Ireland, UK to work on new energy links

Ireland, UK to work on new energy links |

Two memorandums of understanding signed at the British-Irish Energy Day between Ireland and the UK on Monday aim to increase cooperation in developing offshore renewable energy, explore further electricity interconnection opportunities and enhance the security of gas supplies, according to the Irish government.

“This highlights the benefits of enhanced interconnection, which include increased security of supply, improved wholesale market competition and the possibility to export surplus renewable electricity during times of oversupply,” said Eamon Ryan, the Irish climate minister, who signed the agreements alongside the British secretary of state for energy security Claire Coutinho.

The UK and Ireland are already closely linked regarding their energy supply, including an electricity interconnector that runs under the Irish Sea and gas pipelines that connect the two countries.

“Today’s landmark agreements will see us deepen our energy partnership with Ireland to deliver cheaper, cleaner and more secure energy to our homes and businesses and grow our economies,” said Coutinho.

“The UK continues to lead the world on energy security and reaching net zero, accelerating our deployment of renewables and homegrown supplies of energy while working in collaboration with international partners to tackle climate change,” she added.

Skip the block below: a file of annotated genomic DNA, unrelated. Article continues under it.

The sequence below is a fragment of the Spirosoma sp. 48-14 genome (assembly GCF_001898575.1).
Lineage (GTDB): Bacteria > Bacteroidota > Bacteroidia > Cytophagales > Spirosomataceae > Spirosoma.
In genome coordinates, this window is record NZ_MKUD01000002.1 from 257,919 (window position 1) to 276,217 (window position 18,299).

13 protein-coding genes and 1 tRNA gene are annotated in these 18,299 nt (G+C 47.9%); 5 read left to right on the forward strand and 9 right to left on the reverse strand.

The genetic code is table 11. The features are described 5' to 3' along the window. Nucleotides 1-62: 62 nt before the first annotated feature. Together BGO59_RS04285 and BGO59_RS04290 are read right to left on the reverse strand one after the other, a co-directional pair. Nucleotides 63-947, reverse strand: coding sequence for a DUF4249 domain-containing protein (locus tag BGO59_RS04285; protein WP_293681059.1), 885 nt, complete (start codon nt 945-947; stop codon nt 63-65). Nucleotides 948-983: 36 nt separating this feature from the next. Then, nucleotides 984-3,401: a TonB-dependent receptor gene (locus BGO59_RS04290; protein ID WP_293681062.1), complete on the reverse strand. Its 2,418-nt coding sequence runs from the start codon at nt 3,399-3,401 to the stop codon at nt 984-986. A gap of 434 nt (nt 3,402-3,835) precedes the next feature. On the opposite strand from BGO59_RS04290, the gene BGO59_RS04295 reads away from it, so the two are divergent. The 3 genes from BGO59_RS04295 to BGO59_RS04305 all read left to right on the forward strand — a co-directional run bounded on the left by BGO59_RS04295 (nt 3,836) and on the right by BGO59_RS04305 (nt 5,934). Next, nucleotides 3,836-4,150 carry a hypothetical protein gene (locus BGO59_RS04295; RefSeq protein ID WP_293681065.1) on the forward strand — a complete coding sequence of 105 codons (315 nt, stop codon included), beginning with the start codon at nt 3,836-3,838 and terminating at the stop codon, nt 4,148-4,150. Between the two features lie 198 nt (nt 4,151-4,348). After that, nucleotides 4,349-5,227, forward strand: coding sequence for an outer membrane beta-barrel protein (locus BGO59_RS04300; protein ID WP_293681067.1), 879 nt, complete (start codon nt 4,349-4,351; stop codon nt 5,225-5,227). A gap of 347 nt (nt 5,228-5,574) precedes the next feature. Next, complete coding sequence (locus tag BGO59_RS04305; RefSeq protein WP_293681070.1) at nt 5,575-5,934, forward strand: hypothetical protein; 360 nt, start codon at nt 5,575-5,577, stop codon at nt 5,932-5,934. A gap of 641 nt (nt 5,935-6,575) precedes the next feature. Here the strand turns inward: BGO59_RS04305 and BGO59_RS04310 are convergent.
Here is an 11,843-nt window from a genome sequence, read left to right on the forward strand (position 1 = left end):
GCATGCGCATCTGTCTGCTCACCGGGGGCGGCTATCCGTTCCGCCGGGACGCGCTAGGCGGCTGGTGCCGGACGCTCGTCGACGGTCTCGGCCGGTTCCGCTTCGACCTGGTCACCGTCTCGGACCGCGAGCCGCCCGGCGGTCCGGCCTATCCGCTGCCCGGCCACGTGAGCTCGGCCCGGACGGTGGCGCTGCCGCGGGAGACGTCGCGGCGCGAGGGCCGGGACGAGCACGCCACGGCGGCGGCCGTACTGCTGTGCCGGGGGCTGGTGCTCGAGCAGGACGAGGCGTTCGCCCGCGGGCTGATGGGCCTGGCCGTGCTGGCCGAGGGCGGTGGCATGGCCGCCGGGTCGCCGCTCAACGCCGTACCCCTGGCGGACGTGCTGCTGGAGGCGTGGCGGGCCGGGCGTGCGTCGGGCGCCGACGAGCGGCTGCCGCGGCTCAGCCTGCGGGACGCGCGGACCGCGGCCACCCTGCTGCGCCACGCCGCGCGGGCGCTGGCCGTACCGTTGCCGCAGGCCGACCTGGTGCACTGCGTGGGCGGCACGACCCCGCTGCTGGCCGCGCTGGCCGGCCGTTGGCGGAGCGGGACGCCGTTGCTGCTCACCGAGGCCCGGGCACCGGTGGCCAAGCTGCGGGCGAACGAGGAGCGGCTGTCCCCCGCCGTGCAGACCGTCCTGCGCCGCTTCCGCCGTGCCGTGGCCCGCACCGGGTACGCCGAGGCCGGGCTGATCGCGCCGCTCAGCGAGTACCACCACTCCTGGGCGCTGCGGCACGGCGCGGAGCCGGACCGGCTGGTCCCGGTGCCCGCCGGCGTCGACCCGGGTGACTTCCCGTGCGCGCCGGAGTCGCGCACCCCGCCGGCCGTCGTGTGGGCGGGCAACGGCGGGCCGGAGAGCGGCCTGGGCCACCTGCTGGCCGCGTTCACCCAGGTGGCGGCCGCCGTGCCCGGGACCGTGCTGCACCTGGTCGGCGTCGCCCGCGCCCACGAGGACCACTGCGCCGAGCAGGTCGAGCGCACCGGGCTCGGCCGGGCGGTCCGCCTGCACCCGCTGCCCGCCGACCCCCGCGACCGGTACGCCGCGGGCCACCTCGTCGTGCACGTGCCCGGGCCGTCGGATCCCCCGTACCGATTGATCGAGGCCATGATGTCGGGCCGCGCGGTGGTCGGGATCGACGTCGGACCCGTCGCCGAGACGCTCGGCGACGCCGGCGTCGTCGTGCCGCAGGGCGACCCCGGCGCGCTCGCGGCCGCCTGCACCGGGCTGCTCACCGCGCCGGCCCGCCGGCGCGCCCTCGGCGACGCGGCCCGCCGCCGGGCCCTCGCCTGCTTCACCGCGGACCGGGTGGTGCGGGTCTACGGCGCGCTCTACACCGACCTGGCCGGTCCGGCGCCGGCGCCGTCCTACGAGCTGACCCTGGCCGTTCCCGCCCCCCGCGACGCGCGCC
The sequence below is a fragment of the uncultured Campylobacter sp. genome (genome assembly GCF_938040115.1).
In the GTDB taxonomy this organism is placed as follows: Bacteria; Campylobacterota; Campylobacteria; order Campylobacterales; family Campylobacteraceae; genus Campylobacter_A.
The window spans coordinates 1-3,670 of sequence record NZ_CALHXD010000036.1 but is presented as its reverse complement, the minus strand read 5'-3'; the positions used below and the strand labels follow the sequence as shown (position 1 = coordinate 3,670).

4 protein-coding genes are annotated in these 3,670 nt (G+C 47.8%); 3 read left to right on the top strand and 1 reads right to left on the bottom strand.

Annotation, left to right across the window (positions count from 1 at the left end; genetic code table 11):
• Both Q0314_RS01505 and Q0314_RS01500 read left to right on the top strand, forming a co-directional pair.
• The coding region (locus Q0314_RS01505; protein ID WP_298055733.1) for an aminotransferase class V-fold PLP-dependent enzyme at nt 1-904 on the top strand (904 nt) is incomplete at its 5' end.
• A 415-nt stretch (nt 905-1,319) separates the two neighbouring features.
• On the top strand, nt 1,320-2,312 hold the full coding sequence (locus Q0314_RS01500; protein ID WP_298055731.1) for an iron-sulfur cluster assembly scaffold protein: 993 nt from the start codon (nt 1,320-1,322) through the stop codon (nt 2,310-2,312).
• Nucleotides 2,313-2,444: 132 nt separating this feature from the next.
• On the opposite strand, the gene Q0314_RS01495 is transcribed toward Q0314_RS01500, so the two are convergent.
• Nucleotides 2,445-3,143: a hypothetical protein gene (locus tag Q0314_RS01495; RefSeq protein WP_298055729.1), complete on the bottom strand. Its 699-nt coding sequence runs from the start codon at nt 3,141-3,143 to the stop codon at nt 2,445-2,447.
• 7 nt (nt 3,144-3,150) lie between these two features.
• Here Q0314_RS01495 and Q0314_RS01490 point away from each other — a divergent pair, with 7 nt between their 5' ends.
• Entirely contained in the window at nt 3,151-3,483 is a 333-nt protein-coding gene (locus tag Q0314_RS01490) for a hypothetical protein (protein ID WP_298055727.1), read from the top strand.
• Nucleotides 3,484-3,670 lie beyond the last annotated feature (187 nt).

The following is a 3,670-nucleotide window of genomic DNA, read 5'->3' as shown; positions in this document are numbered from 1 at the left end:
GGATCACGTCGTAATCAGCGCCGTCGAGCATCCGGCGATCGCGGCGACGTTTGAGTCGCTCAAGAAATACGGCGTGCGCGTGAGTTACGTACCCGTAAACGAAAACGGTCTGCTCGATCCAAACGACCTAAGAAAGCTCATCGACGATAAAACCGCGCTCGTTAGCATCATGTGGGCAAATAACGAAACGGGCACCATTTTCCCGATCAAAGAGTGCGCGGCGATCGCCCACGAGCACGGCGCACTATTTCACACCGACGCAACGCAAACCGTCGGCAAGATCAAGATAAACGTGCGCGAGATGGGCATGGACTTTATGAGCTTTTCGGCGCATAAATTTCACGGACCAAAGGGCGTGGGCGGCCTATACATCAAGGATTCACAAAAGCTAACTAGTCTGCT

It is hoped that further linking the countries will strengthen the security of supply for fossil gas, with the agreement looking at how the UK and Ireland would work together in case of disruption. Meanwhile, working on more electricity interconnection could help lower prices and balance the grid.

Alongside this, the two countries will work on information-sharing to drive forward the green transition, including on low carbon and renewable hydrogen.

“Climate change does not recognise borders, so it is vital that we collaborate with our closest neighbours when it comes to realising the potential of renewable energy to achieve our climate goals and greater energy security,” said Ryan.

“In future, most of our energy needs will be met by renewable electricity, but as we transition, natural gas will play a crucial backup role in Ireland’s energy system,” he added.

Ireland is also working to deepen its energy ties with other countries, including an interconnector with France. Meanwhile, the UK is working on an interconnector with the Netherlands.

(Kira Taylor |

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